Related: W Hotels VP on luxury and hospitality

For luxury fashion brands who have been beta testing their hotel propositions for years through immersive pop-up galleries, coffee stores, artistic collaborations and homeware ranges, it should be an effortless transition. It’s no surprise then, that the ‘Futur Hôtel Louis Vuitton’ is on the way. The Maison’s ‘ode to spirit of travel’ and recent expansion into the ‘art of living’ with their homewares range makes a move into hospitality a natural next step.

Imagine a world where you can wake up in consciously crafted suites inspired by the upcoming summer collection by Pharrell Williams. Glide upstairs to the private rooftop to indulge in freshly roasted coffee and patisseries from the open-air boulangerie, before moving to an appointment with the in-house atelier for custom-tailored garments or a deep dive into the craftsmanship and skills behind their latest collections. Moving on to sip bubbles in the lobby’s ‘Voyage’ champagne bar followed by a private viewing of the latest ‘Artycapucines’ exhibit or their latest collaborations with renowned artists such as Yayoi Kusama. You would be living the LV dream.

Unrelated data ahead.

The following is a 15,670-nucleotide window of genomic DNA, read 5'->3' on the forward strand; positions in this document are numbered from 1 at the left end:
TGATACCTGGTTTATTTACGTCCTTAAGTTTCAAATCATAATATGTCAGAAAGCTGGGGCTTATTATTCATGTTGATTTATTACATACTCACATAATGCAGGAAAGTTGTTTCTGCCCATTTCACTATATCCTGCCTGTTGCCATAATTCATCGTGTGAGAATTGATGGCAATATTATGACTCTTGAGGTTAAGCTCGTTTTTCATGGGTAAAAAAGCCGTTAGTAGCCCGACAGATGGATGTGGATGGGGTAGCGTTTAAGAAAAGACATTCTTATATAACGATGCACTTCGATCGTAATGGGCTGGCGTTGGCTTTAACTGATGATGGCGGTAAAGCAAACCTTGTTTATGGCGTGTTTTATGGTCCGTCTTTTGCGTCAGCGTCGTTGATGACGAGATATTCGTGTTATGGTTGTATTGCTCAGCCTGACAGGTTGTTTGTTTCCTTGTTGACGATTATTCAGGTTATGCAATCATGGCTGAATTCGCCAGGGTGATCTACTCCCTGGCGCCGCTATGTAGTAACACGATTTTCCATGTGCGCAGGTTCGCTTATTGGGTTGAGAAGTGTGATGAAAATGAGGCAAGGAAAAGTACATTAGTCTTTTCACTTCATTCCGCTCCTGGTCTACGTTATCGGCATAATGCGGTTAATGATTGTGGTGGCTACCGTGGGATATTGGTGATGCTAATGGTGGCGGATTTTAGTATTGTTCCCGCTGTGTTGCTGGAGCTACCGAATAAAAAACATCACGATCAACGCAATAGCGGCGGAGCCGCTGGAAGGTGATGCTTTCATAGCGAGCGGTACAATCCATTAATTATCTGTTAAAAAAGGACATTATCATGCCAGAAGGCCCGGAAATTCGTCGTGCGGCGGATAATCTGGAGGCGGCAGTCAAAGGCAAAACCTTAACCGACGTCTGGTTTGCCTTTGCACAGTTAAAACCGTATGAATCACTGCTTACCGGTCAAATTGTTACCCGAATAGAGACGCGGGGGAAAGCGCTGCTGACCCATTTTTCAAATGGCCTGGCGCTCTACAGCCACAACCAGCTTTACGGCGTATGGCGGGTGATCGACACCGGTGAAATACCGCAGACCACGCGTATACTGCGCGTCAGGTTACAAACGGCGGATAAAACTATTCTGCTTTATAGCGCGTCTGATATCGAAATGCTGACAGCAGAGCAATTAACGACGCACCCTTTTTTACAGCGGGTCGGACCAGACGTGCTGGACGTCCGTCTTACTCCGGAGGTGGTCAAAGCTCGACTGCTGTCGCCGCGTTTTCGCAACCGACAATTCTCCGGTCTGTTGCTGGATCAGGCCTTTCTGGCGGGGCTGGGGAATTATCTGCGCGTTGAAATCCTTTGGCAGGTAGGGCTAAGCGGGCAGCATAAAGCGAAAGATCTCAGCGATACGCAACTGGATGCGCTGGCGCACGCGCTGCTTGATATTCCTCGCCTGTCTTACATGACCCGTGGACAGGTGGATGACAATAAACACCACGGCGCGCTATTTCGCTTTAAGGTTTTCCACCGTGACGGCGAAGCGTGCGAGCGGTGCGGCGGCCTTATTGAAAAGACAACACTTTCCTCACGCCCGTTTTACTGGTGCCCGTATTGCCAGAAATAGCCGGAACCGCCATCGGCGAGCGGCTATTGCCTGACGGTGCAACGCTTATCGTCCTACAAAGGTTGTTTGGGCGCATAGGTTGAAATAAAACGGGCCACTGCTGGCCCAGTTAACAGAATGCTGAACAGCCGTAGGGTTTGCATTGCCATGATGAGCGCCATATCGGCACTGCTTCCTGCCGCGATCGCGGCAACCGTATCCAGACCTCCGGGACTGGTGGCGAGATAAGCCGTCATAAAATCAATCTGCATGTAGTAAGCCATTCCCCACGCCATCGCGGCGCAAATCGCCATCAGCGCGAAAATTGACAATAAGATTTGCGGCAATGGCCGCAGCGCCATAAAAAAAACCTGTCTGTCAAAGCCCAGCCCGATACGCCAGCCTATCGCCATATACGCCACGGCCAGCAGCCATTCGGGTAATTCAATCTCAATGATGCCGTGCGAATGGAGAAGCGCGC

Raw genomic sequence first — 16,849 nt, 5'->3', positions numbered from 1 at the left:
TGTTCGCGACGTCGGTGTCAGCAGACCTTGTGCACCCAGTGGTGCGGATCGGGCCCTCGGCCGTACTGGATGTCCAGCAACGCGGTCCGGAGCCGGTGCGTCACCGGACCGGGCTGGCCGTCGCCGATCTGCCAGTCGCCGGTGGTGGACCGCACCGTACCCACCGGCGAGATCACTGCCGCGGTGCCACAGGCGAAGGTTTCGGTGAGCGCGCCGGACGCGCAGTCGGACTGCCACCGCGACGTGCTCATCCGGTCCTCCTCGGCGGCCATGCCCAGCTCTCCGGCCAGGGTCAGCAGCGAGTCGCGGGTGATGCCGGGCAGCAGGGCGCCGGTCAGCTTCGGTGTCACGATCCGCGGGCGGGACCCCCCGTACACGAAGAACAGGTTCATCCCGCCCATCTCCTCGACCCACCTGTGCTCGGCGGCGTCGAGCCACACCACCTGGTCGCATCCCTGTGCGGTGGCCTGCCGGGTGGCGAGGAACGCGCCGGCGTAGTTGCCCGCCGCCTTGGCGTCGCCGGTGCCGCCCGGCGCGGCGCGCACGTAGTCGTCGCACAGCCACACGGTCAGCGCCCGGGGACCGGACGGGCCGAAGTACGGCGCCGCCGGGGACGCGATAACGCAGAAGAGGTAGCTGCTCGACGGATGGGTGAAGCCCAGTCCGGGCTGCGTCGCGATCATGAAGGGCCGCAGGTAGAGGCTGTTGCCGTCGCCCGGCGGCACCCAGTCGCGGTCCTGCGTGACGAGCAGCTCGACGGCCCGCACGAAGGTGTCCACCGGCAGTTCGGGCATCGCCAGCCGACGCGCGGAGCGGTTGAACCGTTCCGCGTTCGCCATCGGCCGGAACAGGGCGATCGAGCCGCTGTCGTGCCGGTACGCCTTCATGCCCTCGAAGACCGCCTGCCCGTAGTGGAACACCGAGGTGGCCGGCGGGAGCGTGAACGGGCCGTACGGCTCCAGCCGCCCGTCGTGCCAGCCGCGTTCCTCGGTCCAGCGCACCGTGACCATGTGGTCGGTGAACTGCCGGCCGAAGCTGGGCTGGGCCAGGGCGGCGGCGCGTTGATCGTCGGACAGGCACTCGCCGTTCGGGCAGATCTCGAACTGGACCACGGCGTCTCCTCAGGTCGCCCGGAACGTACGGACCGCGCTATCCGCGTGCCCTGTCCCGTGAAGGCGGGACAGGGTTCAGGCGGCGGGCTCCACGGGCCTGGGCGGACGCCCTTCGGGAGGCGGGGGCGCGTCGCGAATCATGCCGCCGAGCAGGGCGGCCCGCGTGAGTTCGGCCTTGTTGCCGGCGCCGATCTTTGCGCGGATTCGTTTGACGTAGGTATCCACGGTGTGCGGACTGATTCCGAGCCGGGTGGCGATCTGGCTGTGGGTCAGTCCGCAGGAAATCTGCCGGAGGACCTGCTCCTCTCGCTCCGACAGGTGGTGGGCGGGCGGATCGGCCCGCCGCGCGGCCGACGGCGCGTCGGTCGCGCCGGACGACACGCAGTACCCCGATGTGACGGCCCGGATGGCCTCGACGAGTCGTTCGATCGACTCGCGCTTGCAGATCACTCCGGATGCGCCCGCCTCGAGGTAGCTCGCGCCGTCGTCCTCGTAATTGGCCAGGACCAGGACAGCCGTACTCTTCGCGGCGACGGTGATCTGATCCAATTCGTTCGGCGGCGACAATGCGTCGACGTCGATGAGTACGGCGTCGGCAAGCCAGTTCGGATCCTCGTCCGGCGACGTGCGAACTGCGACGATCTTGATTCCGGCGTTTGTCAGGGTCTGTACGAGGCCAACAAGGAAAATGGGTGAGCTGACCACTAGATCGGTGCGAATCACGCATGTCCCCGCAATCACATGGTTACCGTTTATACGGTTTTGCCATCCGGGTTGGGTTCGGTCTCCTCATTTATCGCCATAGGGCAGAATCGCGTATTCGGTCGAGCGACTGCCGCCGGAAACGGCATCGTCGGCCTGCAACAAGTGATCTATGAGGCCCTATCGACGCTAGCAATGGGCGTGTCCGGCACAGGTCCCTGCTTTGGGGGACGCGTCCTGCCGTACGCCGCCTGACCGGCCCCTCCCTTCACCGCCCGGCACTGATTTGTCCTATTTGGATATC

However, in a world where trends and early adopters often start at the more affluent end of the market, the opportunity has got to live beyond that of luxury fashion. For instance, what if the evocative UK-based restaurant brand Dishoom, synonymous with reimagining the Irani cafes of Bombay, were to open a hotel? Translating the soulful sounds, fragrant food and experiences into a hotel. It brings new meaning to their line ‘From Bombay with love’.